Executed 9th of July, 1832, for setting fire to his Shop in Oxford Street, and causing the Death of Three People
ON Monday morning, the 28th of May, 1832, a fire broke out in the lower part of the house, No. 398 Oxford Street, in the occupation of Mr Jonathan Smithers, a tobacconist, which was attended with very serious consequences. At about six o'clock the police ascertained the existence of a conflagration in the lower part of the house, by the sudden issue of a large quantity of smoke and flame from the shop and house doors, and from the fanlight over the latter, and proceeded immediately to the spot, where they found Mr Smithers endeavouring to make his escape into the street by means of the area, which communicated with the kitchen. All his efforts to gain the footway, and those of the people to force the railings of the area, however, proved unavailing, and Mr Smithers was at length compelled to retire through the kitchen. He made his way up the stairs, which were on fire, and succeeded in reaching the shop, from which he rushed into the street, much burned about his face and hands, and with his clothes on fire in many places. The sudden admission of air to the house through the shop door tended to increase the fury of the flames; and before any alarm could be conveyed to the inmates, who were asleep within, nearly the whole of the lower part of the premises was on fire. Mr Smithers was immediately conveyed to the Middlesex Hospital, in order that the wounds which he had received might be dressed; and almost before he had quitted the spot the lodgers and other remaining occupants of the house had been made acquainted with their dangerous situation. Their first impulse was to escape by the stairs; but this they found to be utterly impracticable; and the scene which soon presented itself to the bystanders in the street was of the most heart-rending description. At almost every window were to be seen persons, male and female, bewailing their dreadful situation, and imploring aid with uplifted hands. The servant-girl at the third-floor window made signs that she would throw herself into the street, but was entreated to endeavour to descend to a lower floor before she made so hazardous an attempt to save her life. The cries which were addressed to her prevailed, and she soon appeared at the sccond-floor front room, having experienced considerable difficulty in making her way down the staircase. Several men then ranged themselves under the window to catch her in her descent; and the girl, exerting her courage, presently found strength of mind to throw herself out, and alighted safely in the arms of one of those below. The man was knocked down and considerably hurt, but the girl walked away comparatively uninjured.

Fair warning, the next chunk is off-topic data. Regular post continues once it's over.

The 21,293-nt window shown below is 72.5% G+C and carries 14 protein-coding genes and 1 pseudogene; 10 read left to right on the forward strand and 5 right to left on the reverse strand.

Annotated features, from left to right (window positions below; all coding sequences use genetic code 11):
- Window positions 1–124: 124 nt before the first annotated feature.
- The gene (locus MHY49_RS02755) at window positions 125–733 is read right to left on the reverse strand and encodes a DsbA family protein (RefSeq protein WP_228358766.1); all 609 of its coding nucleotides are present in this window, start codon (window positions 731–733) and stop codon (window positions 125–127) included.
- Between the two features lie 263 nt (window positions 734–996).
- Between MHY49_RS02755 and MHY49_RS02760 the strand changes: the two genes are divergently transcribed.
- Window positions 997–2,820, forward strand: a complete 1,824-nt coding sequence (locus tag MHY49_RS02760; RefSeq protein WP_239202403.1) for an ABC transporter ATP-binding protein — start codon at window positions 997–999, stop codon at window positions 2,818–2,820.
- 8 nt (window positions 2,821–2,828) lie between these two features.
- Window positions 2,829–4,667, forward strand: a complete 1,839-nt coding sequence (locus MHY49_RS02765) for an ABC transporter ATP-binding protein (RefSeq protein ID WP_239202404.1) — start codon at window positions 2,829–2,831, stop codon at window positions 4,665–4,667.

But the worst part is yet to be related. The second floor of the house was occupied by an elderly lady, named Twamley, and her family, consisting of two daughters, Eliza and Caroline, an orphan boy about eleven years of age, named Farengo, the nephew of the young ladies, and a Miss Thomasin, their niece. When this family became sensible of their danger, all hopes of their escape by the staircase had vanished, and they ran from window to window in a state of mind which bordered on distraction. Miss Eliza Twamley held the boy in her arms, and appeared more alarmed for his safety than her own. Terror-stricken, she remained at the window, unable to adopt any decisive course, until at length the flames caught what clothes she had on. The boy seized hold of the window, but was precipitated to the ground on his head; his aunt at the same moment appeared to be suffocated by the smoke, and fell back immediately under the window, a prey to the flames. Mrs Twamley, who it appears was seventy years of age, was in the last stage of chronic asthma, and unable to get out of bed. Her daughter Caroline heroically endeavoured to save her from the impending danger; she seized her in her arms, with strength increased by the frightful nature of her position, raised her from the bed, and bore her through the window to some leads at the rear of the house, from which she hoped to be able to escape, or at which she thought they might remain until the flames should be extinguished. Her position was seen by some of the neighbours who lived at the back, and they called to her to beware of an abyss which lay in her path, and which separated the leads of Smithers's house from others at the rear of some other premises, and that they would rescue her from her perilous situation. A ladder was procured, and raised against the place where she stood; but before efficient aid could be rendered her, overcome by fright, she dropped to the leads below, with her mother in her arms. The distance which they fell was from twelve to fourteen feet, and both ladies were materially injured. Mrs Twamley was immediately conveyed to a place of safety, where medical aid was procured; but death put an end to her sufferings after a period of two hours. Miss Twamley also received such medical assistance as her injuries required.